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Ben Ross | Propel Ventures Co-FounderMay 30, 2024 3:34:11 PM2 min read

When it comes to AI Product Design, Make Sure We Allow People to Add the Egg

Incorporating AI into software products presents a unique challenge for product designers: finding the balance between automation and user agency. This balance is crucial for creating products that are not only efficient but also engaging and satisfying for users. To illustrate this, let's look at a story from the 1950s involving General Mills's Betty Crocker instant cake mix.

Back in the 50s, General Mills introduced a ready-to-use cake mix called Betty Crocker. All you had to do was pour in water, mix it up, and bake it. An hour later, you'd have a delicious cake. Despite the convenience and quality of the product, it didn't sell well. The reason? It was too convenient. People felt guilty serving something that required so little effort. They wanted to feel involved in the process.

General Mills responded by removing the powdered egg from the mix and instructing users to add a fresh egg themselves. This simple change made users feel like they were truly baking, not just following a simple step. Sales skyrocketed as a result.

This story highlights an essential lesson for AI product design: while automation can greatly enhance efficiency, users still need to feel like they are contributing to the process. Here are some key considerations for product designers when incorporating AI into their software products:

1. Identify Critical Decision Points

Determine which parts of the workflow benefit most from human input. For example, in a content generation tool, AI can suggest options, but the user should make the final selection. This keeps the user engaged and ensures the output aligns with their preferences.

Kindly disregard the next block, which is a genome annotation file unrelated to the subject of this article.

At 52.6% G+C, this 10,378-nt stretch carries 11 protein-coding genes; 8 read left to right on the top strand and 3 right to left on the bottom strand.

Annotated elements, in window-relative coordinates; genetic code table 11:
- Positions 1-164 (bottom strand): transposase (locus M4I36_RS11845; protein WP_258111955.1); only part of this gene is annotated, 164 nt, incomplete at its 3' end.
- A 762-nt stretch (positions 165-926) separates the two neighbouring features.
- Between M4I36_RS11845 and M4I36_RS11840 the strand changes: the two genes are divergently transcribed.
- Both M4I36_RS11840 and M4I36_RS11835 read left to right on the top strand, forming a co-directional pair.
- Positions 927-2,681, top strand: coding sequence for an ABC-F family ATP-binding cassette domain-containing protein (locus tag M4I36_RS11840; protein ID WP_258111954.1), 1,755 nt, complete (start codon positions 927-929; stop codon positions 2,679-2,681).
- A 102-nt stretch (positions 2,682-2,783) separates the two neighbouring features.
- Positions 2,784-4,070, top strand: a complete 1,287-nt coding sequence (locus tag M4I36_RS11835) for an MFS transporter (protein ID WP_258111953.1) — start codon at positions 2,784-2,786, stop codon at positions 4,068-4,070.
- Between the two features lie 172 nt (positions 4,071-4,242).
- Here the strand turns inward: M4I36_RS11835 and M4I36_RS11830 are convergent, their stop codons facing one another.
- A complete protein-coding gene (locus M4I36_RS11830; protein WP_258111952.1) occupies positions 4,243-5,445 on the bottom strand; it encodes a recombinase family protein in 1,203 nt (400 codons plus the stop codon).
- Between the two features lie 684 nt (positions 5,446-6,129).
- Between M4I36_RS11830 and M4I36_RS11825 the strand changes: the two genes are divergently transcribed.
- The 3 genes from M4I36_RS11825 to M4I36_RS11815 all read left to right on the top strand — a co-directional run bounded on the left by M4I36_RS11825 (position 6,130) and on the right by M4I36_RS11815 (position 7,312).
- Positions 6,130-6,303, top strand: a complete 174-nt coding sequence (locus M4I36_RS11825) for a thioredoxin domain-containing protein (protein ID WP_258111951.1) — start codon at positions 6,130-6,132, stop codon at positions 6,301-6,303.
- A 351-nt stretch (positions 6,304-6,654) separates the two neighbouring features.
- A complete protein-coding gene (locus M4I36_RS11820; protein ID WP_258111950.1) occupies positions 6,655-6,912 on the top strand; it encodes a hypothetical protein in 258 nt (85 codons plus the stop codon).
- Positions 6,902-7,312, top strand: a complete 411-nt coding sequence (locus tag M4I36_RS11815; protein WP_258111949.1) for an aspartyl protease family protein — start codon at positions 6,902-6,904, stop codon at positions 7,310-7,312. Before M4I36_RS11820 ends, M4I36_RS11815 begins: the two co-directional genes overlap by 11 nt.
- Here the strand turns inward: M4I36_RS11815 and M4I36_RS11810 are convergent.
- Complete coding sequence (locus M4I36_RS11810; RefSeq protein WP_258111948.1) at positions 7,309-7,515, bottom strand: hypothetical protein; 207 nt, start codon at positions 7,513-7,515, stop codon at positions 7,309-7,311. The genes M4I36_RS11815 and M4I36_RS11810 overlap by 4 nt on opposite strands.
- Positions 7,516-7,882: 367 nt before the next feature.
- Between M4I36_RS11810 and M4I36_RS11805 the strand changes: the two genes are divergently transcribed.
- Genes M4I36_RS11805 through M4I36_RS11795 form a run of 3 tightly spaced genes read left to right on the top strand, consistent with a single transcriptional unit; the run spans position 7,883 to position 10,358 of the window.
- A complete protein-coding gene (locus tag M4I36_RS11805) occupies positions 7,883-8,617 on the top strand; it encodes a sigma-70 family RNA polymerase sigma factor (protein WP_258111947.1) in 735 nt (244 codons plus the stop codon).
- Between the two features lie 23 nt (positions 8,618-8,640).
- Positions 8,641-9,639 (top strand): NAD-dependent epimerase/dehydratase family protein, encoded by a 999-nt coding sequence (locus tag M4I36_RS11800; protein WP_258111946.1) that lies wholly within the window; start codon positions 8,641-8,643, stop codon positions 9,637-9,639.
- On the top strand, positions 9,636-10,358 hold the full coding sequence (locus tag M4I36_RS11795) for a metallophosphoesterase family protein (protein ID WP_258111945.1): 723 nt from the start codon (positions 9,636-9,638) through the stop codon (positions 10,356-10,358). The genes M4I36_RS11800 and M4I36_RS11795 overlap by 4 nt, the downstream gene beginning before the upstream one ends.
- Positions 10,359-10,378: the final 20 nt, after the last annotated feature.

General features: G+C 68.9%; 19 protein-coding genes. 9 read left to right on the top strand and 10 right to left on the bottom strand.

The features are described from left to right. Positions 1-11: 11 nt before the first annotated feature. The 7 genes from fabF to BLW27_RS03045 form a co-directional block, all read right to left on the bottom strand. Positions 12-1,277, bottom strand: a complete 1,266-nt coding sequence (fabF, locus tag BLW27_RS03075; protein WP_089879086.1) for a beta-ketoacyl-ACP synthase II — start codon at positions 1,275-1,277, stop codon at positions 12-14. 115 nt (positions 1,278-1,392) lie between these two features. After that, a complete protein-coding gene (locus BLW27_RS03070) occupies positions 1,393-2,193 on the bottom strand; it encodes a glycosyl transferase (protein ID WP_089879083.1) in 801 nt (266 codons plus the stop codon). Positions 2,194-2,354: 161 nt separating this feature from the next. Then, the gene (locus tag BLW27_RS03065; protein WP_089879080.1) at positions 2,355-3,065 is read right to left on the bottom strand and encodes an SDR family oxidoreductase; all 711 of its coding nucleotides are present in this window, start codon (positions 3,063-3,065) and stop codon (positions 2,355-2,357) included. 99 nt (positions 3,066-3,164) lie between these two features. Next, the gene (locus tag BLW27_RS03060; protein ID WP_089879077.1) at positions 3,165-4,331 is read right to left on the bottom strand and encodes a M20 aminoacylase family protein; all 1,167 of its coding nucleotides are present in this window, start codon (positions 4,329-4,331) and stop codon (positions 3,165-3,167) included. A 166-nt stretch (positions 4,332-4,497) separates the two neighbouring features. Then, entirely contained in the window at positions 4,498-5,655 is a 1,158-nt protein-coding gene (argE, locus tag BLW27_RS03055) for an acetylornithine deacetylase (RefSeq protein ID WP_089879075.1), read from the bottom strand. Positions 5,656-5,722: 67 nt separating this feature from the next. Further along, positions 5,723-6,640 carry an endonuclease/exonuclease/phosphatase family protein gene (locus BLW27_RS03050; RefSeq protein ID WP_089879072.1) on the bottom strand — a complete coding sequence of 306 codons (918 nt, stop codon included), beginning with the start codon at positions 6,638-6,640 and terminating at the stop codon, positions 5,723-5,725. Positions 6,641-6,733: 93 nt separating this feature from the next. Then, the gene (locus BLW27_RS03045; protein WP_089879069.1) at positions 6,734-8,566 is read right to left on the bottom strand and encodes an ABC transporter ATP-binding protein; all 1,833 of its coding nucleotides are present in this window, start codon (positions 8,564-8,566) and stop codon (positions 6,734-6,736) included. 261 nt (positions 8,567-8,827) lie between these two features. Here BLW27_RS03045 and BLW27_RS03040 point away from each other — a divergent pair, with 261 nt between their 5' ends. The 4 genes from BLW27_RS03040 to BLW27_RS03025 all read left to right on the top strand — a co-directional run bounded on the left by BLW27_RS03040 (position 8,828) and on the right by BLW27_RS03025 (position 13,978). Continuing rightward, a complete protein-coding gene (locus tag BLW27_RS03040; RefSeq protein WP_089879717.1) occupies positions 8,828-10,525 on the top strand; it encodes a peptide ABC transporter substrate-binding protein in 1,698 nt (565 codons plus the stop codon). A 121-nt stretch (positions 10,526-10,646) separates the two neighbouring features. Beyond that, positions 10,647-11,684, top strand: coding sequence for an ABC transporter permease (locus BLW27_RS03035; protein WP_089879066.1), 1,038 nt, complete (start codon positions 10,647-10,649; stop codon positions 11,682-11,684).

2. Maintain Transparency

Users should understand how AI makes decisions and have the ability to override or adjust those decisions. Transparency builds trust and allows users to feel more in control.

3. Provide Customisation Options

Allow users to customise AI behaviour to suit their needs. This could mean adjusting the level of automation or personalising the AI's responses based on their style and preferences.

4. Encourage User Interaction

Design the product to encourage regular user interaction. This could involve periodic prompts for user input or opportunities for users to refine AI-generated suggestions.

5. Balance Efficiency and Engagement

Ensure that while AI handles repetitive or complex tasks, users still engage with meaningful parts of the process. This maintains a sense of ownership and satisfaction in the final outcome.

In conclusion, the story of Betty Crocker's cake mix teaches us that even in highly automated systems, there's value in allowing users to "add the egg." By thoughtfully integrating user input into AI workflows, product designers can create more engaging and satisfying products that users feel connected to.